2006-02-24 / Columnists

The Progressive

A Discussion of Leadership
By John Paul Culotta

A discussion of leadership is always appropriate after a President gives the State of the Union address and submits a budget to Congress. This year it is evident that our President and his party are in serious decline. Unfortunately, the opposition is also in disarray. Our nation suffers when leadership is weak and there appears to be no clear choices for the populace to make at critical times in history. We all should be concerned at this time about the direction into which we may be heading .

There are leaders who come to power under circumstances that are difficult to explain. For example, for two decades before the Second World War England’s Winston Churchill was a political pariah. He became a formidable wartime leader. France’s Charles DeGaulle, after the Second World War, was also considered politically dead, until France needed him to end the war with the freedom fighters in Algeria.

Similarly, there are those who have devoted themselves to solving problems that many feel are insolvable. They are capable of seeing possibilities for the common good where others have failed to see the challenges facing the nation. These leaders invent solutions that no one else had thought of, explain their dreams and ideas to the larger public, convince, motivate, criticize and correct. In time of difficulty they face challenges with conviction and without fear. Generals who demonstrate doubts are incapable of leading men to success in battle. Leaders are the men and women we follow without any doubt or uncertainty. Mother Cabrini, an Italian immigrant nun, built schools, hospitals, and settlement houses for the Italian-Americans when they faced discrimination and hatred by other Americans. Mother Hale of Harlem cared for abandoned crack babies when society had no plan for their care. They were leaders of vision and courage.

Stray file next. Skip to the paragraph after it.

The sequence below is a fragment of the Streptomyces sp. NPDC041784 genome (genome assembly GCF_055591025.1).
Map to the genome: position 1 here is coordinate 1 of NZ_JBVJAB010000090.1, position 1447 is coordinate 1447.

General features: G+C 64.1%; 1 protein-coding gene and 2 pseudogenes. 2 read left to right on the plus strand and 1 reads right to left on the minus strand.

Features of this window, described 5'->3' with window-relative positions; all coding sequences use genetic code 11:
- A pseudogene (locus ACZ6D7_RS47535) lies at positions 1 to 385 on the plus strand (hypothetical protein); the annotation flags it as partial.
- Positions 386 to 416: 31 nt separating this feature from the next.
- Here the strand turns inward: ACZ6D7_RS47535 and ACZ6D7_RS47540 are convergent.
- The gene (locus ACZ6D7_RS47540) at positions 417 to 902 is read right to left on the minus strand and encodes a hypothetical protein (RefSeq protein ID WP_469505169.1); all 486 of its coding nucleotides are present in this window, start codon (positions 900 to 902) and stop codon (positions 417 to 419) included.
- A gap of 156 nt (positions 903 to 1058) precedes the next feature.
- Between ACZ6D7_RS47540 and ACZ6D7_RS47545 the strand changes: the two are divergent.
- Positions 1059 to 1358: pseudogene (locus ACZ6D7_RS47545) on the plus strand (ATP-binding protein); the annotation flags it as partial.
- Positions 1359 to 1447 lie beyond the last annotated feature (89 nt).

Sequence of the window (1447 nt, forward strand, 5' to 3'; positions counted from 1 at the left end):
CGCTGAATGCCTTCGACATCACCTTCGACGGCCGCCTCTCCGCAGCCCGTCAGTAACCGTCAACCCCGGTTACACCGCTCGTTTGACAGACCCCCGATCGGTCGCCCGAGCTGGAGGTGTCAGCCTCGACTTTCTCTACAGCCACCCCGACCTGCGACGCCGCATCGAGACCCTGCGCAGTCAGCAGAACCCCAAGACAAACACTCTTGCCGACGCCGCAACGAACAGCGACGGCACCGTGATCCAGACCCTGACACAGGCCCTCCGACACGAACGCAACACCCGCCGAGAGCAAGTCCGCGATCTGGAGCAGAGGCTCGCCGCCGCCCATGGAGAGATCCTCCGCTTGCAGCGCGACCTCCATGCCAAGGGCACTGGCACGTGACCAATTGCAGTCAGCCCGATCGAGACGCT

This type of leader will have a group or organization formed to build a better society. Often, they fail to maintain power once their goals have been achieved. Garibaldi, after unifying the Italian peninsula into a nation, retired to private life. George Washington, rejected all the benefits of being a monarch although many Americans wanted the chief executive to have the privileges that European monarchs had.

While some leaders are capable of building something out of nothing, others need a structure, bureaucracy, corporation, or a foundation. They climb the ladder of the organization and with alliances, intrigue, and cunning arrive at the pinnacle of their careers as the head of the organization. Here they may give favors, threaten others, judge perils, or take the easiest and safest path, but are also capable of compromising principles to achieve their objective of being number one. This leader must eliminate anyone who is autonomous, independent and able to think differently from the pack and does not have a vision or care about the common good. Their interest is to rule and maintain the power they have acquired. Whenever we evaluate a leader of any organization we need to understand which type of leader we are discussing.